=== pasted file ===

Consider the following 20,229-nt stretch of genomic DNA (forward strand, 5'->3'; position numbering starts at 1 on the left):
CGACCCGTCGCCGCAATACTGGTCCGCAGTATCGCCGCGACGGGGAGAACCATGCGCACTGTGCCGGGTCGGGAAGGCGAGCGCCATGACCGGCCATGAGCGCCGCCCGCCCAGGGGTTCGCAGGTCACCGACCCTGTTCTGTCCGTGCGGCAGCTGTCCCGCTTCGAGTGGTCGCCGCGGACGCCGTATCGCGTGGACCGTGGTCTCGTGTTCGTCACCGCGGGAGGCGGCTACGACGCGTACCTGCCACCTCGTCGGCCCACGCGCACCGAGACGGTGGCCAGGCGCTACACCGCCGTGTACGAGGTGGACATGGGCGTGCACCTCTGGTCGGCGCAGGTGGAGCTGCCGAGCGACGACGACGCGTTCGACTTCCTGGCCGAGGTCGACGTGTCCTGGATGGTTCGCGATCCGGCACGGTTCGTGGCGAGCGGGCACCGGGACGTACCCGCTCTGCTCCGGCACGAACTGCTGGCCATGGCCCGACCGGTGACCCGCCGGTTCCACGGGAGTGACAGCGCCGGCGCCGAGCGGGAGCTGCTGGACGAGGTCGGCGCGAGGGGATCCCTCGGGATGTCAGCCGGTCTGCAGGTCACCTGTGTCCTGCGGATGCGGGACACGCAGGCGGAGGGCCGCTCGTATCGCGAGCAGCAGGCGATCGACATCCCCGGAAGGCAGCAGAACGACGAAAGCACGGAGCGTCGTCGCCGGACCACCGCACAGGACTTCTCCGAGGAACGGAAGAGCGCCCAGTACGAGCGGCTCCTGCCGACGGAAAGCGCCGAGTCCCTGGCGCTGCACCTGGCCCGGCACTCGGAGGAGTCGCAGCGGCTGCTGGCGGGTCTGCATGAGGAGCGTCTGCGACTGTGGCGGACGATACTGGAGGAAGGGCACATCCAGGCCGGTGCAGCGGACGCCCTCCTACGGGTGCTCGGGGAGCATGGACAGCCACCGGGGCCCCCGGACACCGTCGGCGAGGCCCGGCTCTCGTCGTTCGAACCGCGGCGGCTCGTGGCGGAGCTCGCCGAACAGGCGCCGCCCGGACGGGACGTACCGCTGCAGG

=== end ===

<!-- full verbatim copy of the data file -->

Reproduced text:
Consider the following 20,229-nt stretch of genomic DNA (forward strand, 5'->3'; position numbering starts at 1 on the left):
CGACCCGTCGCCGCAATACTGGTCCGCAGTATCGCCGCGACGGGGAGAACCATGCGCACTGTGCCGGGTCGGGAAGGCGAGCGCCATGACCGGCCATGAGCGCCGCCCGCCCAGGGGTTCGCAGGTCACCGACCCTGTTCTGTCCGTGCGGCAGCTGTCCCGCTTCGAGTGGTCGCCGCGGACGCCGTATCGCGTGGACCGTGGTCTCGTGTTCGTCACCGCGGGAGGCGGCTACGACGCGTACCTGCCACCTCGTCGGCCCACGCGCACCGAGACGGTGGCCAGGCGCTACACCGCCGTGTACGAGGTGGACATGGGCGTGCACCTCTGGTCGGCGCAGGTGGAGCTGCCGAGCGACGACGACGCGTTCGACTTCCTGGCCGAGGTCGACGTGTCCTGGATGGTTCGCGATCCGGCACGGTTCGTGGCGAGCGGGCACCGGGACGTACCCGCTCTGCTCCGGCACGAACTGCTGGCCATGGCCCGACCGGTGACCCGCCGGTTCCACGGGAGTGACAGCGCCGGCGCCGAGCGGGAGCTGCTGGACGAGGTCGGCGCGAGGGGATCCCTCGGGATGTCAGCCGGTCTGCAGGTCACCTGTGTCCTGCGGATGCGGGACACGCAGGCGGAGGGCCGCTCGTATCGCGAGCAGCAGGCGATCGACATCCCCGGAAGGCAGCAGAACGACGAAAGCACGGAGCGTCGTCGCCGGACCACCGCACAGGACTTCTCCGAGGAACGGAAGAGCGCCCAGTACGAGCGGCTCCTGCCGACGGAAAGCGCCGAGTCCCTGGCGCTGCACCTGGCCCGGCACTCGGAGGAGTCGCAGCGGCTGCTGGCGGGTCTGCATGAGGAGCGTCTGCGACTGTGGCGGACGATACTGGAGGAAGGGCACATCCAGGCCGGTGCAGCGGACGCCCTCCTACGGGTGCTCGGGGAGCATGGACAGCCACCGGGGCCCCCGGACACCGTCGGCGAGGCCCGGCTCTCGTCGTTCGAACCGCGGCGGCTCGTGGCGGAGCTCGCCGAACAGGCGCCGCCCGGACGGGACGTACCGCTGCAGG